1. Business

Tampa Bay's newest, tallest condo tower is almost done, and units already are being flipped for big bucks

A worker puts finishing touches on the sidewalk by a mural on the side of ONE St. Petersburg, which has 253 units and is the tallest condo tower on Florida’s west coast. [SCOTT KEELER | Times]
Published Dec. 6, 2018

ST. PETERSBURG — Less than a month ago, an investor paid $511,200 for a unit in Tampa Bay's newest condo tower, ONE St. Petersburg.

This week, she sold it — for $702,000.

Though the 41-story tower in downtown St. Petersburg is not yet finished, several buyers already have moved in while others hope to quickly flip their units — at hefty profits — as the bay area's luxury condo boom continues unabated.

"There are definitely people who bought to resell,'' said Peggy Naruns, a Realtor who has a listing in ONE. "We expect that between 15 and 30 units will (soon) be available, with price increases of around 40 percent.''

Just a short block from the city's downtown waterfront, ONE St. Petersburg proved popular from the time it was announced four years ago as part of a $200-millon project that includes a Hyatt Place hotel. Buyers snapped up all 253 units, many taking advantage of pre-construction discounts offered by the developer, the Kolter Group of West Palm Beach.

New condo projects in Tampa have generated similar enthusiasm.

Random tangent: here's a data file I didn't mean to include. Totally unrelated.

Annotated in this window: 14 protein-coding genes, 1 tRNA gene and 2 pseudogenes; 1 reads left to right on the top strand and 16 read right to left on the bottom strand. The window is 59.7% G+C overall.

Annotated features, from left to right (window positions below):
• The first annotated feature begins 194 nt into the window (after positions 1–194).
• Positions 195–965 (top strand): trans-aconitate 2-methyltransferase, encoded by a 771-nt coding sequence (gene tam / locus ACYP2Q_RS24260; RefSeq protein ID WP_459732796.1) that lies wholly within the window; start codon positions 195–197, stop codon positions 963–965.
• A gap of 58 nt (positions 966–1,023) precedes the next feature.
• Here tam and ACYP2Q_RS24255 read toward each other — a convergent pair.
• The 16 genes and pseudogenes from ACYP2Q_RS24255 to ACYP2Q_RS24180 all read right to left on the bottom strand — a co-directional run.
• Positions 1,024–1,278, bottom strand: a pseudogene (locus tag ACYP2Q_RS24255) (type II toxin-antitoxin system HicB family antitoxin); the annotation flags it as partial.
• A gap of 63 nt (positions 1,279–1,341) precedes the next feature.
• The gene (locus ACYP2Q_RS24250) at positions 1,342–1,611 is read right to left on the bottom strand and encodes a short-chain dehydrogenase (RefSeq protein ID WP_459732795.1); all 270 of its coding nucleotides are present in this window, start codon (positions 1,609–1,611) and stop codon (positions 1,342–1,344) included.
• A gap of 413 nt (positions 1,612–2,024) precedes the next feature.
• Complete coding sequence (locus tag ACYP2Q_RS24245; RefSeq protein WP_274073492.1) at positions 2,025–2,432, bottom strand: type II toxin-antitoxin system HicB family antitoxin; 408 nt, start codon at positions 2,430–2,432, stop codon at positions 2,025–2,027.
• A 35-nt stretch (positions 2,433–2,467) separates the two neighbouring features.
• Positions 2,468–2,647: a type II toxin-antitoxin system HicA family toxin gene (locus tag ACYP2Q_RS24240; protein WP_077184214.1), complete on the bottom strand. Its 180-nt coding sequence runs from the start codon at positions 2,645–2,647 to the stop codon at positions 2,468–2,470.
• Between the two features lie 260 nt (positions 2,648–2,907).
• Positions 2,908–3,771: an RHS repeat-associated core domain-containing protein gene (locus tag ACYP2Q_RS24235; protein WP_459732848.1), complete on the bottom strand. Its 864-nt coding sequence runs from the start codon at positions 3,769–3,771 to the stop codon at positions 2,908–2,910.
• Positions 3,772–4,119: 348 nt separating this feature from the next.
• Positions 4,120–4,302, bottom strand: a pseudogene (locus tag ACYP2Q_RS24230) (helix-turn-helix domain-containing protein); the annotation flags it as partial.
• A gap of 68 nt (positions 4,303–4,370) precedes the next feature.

Two months after sales began last year at Virage on Bayshore Boulevard, more than half of the 71 units were under contract. All 32 units have been spoken for at Aquatica, also under construction on Bayshore. And reservations for condos in downtown's Riverwalk Place have been so brisk that developers decided to make the 50-plus story tower all residential instead of mixed use as originally planned.

The rush to buy reflects the demand for new construction in waterfront areas where the existing condo stock is showing its age. Virage, Aquatica and the proposed Sanctuary will be the first new condo towers on Bayshore in years. In downtown St. Petersburg, the Bayfront Tower dates to the 1970s and with one exception, every other tower is at least 10 years old.

"The way products develop now, flooring and cabinetry are out date in 10 years,'' said David Vann, an agent with a listing in ONE St. Petersburg.